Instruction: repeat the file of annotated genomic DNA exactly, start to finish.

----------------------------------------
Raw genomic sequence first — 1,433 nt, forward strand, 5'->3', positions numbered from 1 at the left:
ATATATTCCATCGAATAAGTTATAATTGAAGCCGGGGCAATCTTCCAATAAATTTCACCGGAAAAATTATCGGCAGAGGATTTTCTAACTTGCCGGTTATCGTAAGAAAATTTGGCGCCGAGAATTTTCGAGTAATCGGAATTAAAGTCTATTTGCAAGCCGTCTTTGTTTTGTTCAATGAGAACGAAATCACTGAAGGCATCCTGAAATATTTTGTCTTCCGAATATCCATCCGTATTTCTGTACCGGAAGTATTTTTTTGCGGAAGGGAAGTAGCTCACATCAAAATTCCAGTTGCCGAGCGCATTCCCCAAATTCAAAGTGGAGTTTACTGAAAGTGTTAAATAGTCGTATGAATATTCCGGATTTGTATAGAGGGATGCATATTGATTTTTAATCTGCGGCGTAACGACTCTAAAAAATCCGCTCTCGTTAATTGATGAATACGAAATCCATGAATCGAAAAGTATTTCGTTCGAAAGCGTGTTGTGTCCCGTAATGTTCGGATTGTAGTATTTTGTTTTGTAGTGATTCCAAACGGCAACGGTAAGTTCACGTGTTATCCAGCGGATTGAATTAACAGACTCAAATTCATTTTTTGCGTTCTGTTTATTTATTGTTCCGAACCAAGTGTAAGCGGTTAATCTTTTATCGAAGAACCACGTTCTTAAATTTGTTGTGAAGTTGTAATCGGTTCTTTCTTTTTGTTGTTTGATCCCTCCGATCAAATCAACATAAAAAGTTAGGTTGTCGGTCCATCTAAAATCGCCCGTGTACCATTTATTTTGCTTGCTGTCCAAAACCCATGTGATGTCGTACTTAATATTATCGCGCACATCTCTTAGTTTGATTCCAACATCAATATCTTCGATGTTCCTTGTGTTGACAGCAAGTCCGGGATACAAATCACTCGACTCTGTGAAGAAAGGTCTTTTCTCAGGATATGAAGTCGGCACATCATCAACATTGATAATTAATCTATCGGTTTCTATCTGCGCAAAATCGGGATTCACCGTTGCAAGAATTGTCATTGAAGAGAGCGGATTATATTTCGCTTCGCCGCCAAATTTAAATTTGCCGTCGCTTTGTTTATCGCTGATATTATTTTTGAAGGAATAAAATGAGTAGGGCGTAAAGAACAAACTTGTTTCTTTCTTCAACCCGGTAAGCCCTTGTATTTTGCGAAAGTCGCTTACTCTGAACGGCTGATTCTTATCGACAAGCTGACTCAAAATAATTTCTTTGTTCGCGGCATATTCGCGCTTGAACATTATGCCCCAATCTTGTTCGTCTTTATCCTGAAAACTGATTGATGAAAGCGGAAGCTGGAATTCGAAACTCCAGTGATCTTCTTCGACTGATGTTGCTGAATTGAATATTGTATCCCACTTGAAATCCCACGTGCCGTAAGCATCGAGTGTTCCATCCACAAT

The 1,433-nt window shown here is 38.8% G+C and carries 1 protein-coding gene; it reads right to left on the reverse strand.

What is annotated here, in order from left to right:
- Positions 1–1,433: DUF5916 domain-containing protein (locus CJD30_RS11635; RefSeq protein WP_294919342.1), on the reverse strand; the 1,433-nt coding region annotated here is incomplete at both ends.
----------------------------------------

Raw genomic sequence first — 1,433 nt, forward strand, 5'->3', positions numbered from 1 at the left:
ATATATTCCATCGAATAAGTTATAATTGAAGCCGGGGCAATCTTCCAATAAATTTCACCGGAAAAATTATCGGCAGAGGATTTTCTAACTTGCCGGTTATCGTAAGAAAATTTGGCGCCGAGAATTTTCGAGTAATCGGAATTAAAGTCTATTTGCAAGCCGTCTTTGTTTTGTTCAATGAGAACGAAATCACTGAAGGCATCCTGAAATATTTTGTCTTCCGAATATCCATCCGTATTTCTGTACCGGAAGTATTTTTTTGCGGAAGGGAAGTAGCTCACATCAAAATTCCAGTTGCCGAGCGCATTCCCCAAATTCAAAGTGGAGTTTACTGAAAGTGTTAAATAGTCGTATGAATATTCCGGATTTGTATAGAGGGATGCATATTGATTTTTAATCTGCGGCGTAACGACTCTAAAAAATCCGCTCTCGTTAATTGATGAATACGAAATCCATGAATCGAAAAGTATTTCGTTCGAAAGCGTGTTGTGTCCCGTAATGTTCGGATTGTAGTATTTTGTTTTGTAGTGATTCCAAACGGCAACGGTAAGTTCACGTGTTATCCAGCGGATTGAATTAACAGACTCAAATTCATTTTTTGCGTTCTGTTTATTTATTGTTCCGAACCAAGTGTAAGCGGTTAATCTTTTATCGAAGAACCACGTTCTTAAATTTGTTGTGAAGTTGTAATCGGTTCTTTCTTTTTGTTGTTTGATCCCTCCGATCAAATCAACATAAAAAGTTAGGTTGTCGGTCCATCTAAAATCGCCCGTGTACCATTTATTTTGCTTGCTGTCCAAAACCCATGTGATGTCGTACTTAATATTATCGCGCACATCTCTTAGTTTGATTCCAACATCAATATCTTCGATGTTCCTTGTGTTGACAGCAAGTCCGGGATACAAATCACTCGACTCTGTGAAGAAAGGTCTTTTCTCAGGATATGAAGTCGGCACATCATCAACATTGATAATTAATCTATCGGTTTCTATCTGCGCAAAATCGGGATTCACCGTTGCAAGAATTGTCATTGAAGAGAGCGGATTATATTTCGCTTCGCCGCCAAATTTAAATTTGCCGTCGCTTTGTTTATCGCTGATATTATTTTTGAAGGAATAAAATGAGTAGGGCGTAAAGAACAAACTTGTTTCTTTCTTCAACCCGGTAAGCCCTTGTATTTTGCGAAAGTCGCTTACTCTGAACGGCTGATTCTTATCGACAAGCTGACTCAAAATAATTTCTTTGTTCGCGGCATATTCGCGCTTGAACATTATGCCCCAATCTTGTTCGTCTTTATCCTGAAAACTGATTGATGAAAGCGGAAGCTGGAATTCGAAACTCCAGTGATCTTCTTCGACTGATGTTGCTGAATTGAATATTGTATCCCACTTGAAATCCCACGTGCCGTAAGCATCGAGTGTTCCATCCACAAT

The 1,433-nt window shown here is 38.8% G+C and carries 1 protein-coding gene; it reads right to left on the reverse strand.

What is annotated here, in order from left to right:
- Positions 1–1,433: DUF5916 domain-containing protein (locus CJD30_RS11635; RefSeq protein WP_294919342.1), on the reverse strand; the 1,433-nt coding region annotated here is incomplete at both ends.